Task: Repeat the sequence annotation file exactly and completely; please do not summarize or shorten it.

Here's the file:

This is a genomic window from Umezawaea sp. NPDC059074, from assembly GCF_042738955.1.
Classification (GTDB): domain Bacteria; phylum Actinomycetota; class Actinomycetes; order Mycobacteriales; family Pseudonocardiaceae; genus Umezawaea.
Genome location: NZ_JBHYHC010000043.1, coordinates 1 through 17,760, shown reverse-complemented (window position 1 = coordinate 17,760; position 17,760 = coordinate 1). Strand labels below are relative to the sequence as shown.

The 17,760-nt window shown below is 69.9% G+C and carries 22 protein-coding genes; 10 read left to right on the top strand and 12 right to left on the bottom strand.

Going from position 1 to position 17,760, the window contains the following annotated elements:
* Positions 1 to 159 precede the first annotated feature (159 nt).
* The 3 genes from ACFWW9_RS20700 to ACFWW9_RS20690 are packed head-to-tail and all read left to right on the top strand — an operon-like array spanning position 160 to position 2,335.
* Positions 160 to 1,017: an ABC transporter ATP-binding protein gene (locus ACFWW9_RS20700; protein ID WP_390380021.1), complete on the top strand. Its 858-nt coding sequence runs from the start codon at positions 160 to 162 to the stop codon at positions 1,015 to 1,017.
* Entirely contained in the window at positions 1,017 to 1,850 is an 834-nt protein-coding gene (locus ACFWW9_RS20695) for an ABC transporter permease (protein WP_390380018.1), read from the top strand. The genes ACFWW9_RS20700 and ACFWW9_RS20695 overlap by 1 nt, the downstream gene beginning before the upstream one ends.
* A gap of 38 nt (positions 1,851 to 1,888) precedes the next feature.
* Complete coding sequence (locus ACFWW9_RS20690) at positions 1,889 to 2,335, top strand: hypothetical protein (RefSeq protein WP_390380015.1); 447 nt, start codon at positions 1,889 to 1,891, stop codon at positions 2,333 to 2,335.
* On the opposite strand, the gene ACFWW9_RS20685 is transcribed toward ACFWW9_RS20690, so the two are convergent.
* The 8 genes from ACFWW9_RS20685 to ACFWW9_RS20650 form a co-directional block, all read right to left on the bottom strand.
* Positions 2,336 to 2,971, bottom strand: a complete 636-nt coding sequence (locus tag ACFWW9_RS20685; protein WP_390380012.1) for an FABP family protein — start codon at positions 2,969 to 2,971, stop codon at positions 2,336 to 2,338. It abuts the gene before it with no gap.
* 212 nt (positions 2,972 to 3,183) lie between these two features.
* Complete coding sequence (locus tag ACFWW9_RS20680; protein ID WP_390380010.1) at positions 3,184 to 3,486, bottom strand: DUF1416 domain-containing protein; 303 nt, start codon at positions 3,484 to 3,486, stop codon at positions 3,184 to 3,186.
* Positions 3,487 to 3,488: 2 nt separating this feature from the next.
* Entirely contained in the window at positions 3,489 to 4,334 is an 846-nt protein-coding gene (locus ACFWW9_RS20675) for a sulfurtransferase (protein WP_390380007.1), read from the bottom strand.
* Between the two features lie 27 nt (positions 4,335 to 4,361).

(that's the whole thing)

This is a genomic window from Umezawaea sp. NPDC059074, from assembly GCF_042738955.1.
Classification (GTDB): domain Bacteria; phylum Actinomycetota; class Actinomycetes; order Mycobacteriales; family Pseudonocardiaceae; genus Umezawaea.
Genome location: NZ_JBHYHC010000043.1, coordinates 1 through 17,760, shown reverse-complemented (window position 1 = coordinate 17,760; position 17,760 = coordinate 1). Strand labels below are relative to the sequence as shown.

The 17,760-nt window shown below is 69.9% G+C and carries 22 protein-coding genes; 10 read left to right on the top strand and 12 right to left on the bottom strand.

Going from position 1 to position 17,760, the window contains the following annotated elements:
* Positions 1 to 159 precede the first annotated feature (159 nt).
* The 3 genes from ACFWW9_RS20700 to ACFWW9_RS20690 are packed head-to-tail and all read left to right on the top strand — an operon-like array spanning position 160 to position 2,335.
* Positions 160 to 1,017: an ABC transporter ATP-binding protein gene (locus ACFWW9_RS20700; protein ID WP_390380021.1), complete on the top strand. Its 858-nt coding sequence runs from the start codon at positions 160 to 162 to the stop codon at positions 1,015 to 1,017.
* Entirely contained in the window at positions 1,017 to 1,850 is an 834-nt protein-coding gene (locus ACFWW9_RS20695) for an ABC transporter permease (protein WP_390380018.1), read from the top strand. The genes ACFWW9_RS20700 and ACFWW9_RS20695 overlap by 1 nt, the downstream gene beginning before the upstream one ends.
* A gap of 38 nt (positions 1,851 to 1,888) precedes the next feature.
* Complete coding sequence (locus ACFWW9_RS20690) at positions 1,889 to 2,335, top strand: hypothetical protein (RefSeq protein WP_390380015.1); 447 nt, start codon at positions 1,889 to 1,891, stop codon at positions 2,333 to 2,335.
* On the opposite strand, the gene ACFWW9_RS20685 is transcribed toward ACFWW9_RS20690, so the two are convergent.
* The 8 genes from ACFWW9_RS20685 to ACFWW9_RS20650 form a co-directional block, all read right to left on the bottom strand.
* Positions 2,336 to 2,971, bottom strand: a complete 636-nt coding sequence (locus tag ACFWW9_RS20685; protein WP_390380012.1) for an FABP family protein — start codon at positions 2,969 to 2,971, stop codon at positions 2,336 to 2,338. It abuts the gene before it with no gap.
* 212 nt (positions 2,972 to 3,183) lie between these two features.
* Complete coding sequence (locus tag ACFWW9_RS20680; protein ID WP_390380010.1) at positions 3,184 to 3,486, bottom strand: DUF1416 domain-containing protein; 303 nt, start codon at positions 3,484 to 3,486, stop codon at positions 3,184 to 3,186.
* Positions 3,487 to 3,488: 2 nt separating this feature from the next.
* Entirely contained in the window at positions 3,489 to 4,334 is an 846-nt protein-coding gene (locus ACFWW9_RS20675) for a sulfurtransferase (protein WP_390380007.1), read from the bottom strand.
* Between the two features lie 27 nt (positions 4,335 to 4,361).